Thank you for all those that have giving me support over the past year; – support through your prayers; – support through your words of encouragement; in person, in email, on my website, facebook & twitter; – support through your words of “thanks for the motivation you’ve giving me”, because in return you have given me motivation; – support through the products you have given me; especially John & Sam at Under Armour NZ & Avia NZ for my training gear, race kit & plenty a pair of shoes; and Brian at Rolf Prima for the deal on my race wheels and lending me some training wheels to use while I was in the US; – support through the product discounts you have giving me; especially Kent at KentBikes, Ryan & Mike at blueseventy for the wetsuit deal; and – especially thank you to all those who have opened their homes and lives to me; many of which have become friends; You know who you are. May God Bless you! Thank you. Liv’n the dream. Kia Kaha God Bless ~ Shanon * ‘Miranda’s mum’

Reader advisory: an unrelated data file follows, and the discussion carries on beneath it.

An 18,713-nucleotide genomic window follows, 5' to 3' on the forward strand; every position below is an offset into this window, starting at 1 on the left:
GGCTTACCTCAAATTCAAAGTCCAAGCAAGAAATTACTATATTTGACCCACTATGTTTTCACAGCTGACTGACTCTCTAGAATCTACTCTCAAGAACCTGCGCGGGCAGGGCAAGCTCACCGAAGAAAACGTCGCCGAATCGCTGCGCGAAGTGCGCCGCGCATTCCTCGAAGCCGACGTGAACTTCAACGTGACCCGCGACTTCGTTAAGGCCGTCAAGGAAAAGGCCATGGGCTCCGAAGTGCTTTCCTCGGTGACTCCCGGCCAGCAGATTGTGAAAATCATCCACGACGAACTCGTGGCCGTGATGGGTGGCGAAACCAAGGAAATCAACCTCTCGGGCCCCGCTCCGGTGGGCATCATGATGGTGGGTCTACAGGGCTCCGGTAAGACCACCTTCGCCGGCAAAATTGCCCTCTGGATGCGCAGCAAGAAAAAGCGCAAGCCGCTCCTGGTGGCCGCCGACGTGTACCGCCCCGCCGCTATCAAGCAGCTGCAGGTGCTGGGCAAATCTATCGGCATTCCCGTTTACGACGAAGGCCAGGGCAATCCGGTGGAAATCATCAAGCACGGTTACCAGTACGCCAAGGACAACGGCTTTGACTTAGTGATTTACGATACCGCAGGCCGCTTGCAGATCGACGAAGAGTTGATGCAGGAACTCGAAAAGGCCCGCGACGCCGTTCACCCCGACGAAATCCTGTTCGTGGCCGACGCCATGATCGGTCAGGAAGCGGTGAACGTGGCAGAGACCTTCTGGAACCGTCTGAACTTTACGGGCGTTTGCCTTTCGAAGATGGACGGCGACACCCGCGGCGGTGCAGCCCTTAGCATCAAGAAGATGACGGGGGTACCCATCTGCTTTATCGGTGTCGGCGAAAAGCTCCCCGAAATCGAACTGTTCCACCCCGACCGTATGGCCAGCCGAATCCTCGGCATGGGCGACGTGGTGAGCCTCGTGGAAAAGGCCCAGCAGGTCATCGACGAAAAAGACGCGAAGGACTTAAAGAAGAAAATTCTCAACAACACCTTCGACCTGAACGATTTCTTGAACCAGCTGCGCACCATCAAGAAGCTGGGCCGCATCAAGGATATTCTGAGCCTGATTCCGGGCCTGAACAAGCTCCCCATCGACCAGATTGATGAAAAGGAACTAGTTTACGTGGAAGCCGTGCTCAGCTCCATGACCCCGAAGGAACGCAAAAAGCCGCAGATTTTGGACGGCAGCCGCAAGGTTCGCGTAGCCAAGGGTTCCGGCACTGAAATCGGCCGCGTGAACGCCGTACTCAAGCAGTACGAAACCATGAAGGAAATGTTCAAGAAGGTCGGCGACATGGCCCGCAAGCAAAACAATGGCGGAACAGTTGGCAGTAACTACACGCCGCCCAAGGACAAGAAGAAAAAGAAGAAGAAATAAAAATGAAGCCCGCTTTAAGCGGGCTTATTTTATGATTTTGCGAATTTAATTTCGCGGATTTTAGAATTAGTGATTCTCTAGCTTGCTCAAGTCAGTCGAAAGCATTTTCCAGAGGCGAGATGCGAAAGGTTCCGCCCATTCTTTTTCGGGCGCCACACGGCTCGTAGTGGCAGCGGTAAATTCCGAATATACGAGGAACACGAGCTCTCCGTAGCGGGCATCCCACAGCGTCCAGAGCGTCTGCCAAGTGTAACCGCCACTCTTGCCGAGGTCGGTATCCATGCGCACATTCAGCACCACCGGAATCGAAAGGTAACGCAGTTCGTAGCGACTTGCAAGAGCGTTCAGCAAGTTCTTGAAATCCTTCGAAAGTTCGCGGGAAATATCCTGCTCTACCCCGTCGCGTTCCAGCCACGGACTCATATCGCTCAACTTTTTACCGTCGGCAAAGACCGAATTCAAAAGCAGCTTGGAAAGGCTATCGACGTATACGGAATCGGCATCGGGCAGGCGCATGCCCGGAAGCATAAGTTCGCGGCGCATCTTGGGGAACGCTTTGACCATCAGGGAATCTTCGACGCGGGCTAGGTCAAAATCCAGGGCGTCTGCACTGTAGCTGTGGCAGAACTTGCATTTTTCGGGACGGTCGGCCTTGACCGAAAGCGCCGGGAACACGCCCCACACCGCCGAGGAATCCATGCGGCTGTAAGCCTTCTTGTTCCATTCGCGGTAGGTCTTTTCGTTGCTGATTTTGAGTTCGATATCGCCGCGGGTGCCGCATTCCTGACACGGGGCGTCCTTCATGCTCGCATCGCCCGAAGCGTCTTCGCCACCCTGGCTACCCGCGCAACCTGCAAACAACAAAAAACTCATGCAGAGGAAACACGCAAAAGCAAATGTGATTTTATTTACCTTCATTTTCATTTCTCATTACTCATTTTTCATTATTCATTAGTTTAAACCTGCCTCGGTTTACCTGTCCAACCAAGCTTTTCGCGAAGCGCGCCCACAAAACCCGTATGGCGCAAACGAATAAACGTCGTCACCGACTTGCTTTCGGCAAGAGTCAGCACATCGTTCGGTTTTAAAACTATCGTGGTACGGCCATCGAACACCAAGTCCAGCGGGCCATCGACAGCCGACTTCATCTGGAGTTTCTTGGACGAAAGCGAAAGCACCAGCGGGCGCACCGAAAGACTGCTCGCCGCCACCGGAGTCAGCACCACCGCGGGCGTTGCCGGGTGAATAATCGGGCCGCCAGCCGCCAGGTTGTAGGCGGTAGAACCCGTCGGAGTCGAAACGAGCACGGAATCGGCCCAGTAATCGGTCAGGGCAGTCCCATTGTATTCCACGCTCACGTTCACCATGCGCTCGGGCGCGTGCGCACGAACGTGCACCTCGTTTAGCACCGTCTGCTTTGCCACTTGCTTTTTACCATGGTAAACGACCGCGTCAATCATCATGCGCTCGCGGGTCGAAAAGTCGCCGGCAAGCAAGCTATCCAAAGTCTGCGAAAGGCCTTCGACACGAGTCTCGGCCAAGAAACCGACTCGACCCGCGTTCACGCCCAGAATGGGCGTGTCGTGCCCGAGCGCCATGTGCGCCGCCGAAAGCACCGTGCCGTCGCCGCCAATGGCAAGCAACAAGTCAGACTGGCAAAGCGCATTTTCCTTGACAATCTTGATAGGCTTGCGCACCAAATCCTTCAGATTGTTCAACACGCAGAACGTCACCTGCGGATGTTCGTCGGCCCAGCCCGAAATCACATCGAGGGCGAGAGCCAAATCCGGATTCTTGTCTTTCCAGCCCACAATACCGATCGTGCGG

Father, grant that I may be
a bearer of Christ Jesus, your Son.
Allow me to warm
the often cold, impersonal scene
of modern life with your burning love.
Strengthen me by your Holy Spirit
to carry out my mission of changing the world
or some definite part of it for the better.
Despite my lamentable failures,
bring home to me that my advantages
are your blessings to be shared with others.
Make me more energetic in setting right
what I find wrong with the world
instead of complaining about it.
Nourish in me a practical desire
to build up rather than tear down,
to reconcile instead of polarize,
to go out on a limb rather than crave security.
Never let me forget
that it is far better to light one candle
than to curse the darkness,
and to join my light,
one day, with yours. Amen.
- Prayer of the Christophers